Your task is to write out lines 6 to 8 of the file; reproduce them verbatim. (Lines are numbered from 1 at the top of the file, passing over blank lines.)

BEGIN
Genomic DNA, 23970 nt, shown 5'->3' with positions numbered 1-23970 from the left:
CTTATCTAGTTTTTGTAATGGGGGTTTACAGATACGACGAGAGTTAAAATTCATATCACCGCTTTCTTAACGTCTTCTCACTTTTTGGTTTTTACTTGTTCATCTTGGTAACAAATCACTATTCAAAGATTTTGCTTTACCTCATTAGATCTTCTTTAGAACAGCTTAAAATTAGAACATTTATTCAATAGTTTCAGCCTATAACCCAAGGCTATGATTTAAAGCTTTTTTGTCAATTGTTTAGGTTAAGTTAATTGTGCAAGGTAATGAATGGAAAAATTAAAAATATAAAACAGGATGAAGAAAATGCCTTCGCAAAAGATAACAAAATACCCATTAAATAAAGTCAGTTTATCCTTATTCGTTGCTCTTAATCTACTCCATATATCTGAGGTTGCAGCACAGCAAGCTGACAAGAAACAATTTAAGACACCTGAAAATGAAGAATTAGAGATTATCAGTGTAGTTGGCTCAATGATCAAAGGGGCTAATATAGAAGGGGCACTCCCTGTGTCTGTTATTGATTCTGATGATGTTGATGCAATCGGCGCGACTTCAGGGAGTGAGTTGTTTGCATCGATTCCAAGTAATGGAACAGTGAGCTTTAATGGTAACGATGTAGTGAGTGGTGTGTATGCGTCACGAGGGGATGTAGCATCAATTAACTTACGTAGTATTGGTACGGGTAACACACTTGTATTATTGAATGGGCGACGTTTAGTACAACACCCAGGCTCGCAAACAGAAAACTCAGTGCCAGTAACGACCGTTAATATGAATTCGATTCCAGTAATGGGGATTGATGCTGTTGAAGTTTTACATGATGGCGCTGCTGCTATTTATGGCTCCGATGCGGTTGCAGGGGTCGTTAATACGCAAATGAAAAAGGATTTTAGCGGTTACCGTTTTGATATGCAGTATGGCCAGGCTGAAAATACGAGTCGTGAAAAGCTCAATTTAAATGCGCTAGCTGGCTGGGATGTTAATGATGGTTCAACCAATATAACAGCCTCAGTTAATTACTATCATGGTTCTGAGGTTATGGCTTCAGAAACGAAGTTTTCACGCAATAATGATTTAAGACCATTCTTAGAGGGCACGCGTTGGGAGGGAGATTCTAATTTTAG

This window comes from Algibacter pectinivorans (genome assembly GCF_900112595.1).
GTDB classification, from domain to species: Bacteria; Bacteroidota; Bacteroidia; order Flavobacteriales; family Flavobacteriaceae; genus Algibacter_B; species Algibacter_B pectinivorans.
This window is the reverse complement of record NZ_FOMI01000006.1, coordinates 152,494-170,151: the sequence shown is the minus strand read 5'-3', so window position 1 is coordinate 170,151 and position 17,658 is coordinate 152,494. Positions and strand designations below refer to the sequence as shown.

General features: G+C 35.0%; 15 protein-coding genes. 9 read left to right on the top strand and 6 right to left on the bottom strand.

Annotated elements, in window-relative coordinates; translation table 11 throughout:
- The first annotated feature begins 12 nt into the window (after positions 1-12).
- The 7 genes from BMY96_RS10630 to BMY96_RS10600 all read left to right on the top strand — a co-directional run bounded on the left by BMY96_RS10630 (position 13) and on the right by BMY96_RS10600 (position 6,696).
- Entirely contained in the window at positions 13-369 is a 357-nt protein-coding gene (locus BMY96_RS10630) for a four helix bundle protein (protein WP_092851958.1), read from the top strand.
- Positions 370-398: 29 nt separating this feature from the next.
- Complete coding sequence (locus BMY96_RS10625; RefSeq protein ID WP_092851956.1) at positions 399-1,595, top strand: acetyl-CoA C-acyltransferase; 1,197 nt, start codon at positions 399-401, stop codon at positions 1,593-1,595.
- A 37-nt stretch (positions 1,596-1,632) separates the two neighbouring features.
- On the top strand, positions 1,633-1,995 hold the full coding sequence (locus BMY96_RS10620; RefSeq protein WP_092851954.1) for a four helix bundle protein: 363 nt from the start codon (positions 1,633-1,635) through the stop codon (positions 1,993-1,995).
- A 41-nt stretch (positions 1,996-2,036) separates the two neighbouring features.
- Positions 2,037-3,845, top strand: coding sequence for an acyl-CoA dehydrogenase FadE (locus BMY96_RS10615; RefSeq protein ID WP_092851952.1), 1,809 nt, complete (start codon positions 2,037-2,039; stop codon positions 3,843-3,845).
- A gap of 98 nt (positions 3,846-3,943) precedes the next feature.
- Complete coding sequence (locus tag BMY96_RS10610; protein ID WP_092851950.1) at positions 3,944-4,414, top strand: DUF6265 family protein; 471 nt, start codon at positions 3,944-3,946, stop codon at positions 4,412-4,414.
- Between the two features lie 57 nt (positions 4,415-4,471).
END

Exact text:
General features: G+C 35.0%; 15 protein-coding genes. 9 read left to right on the top strand and 6 right to left on the bottom strand.

Annotated elements, in window-relative coordinates; translation table 11 throughout:
- The first annotated feature begins 12 nt into the window (after positions 1-12).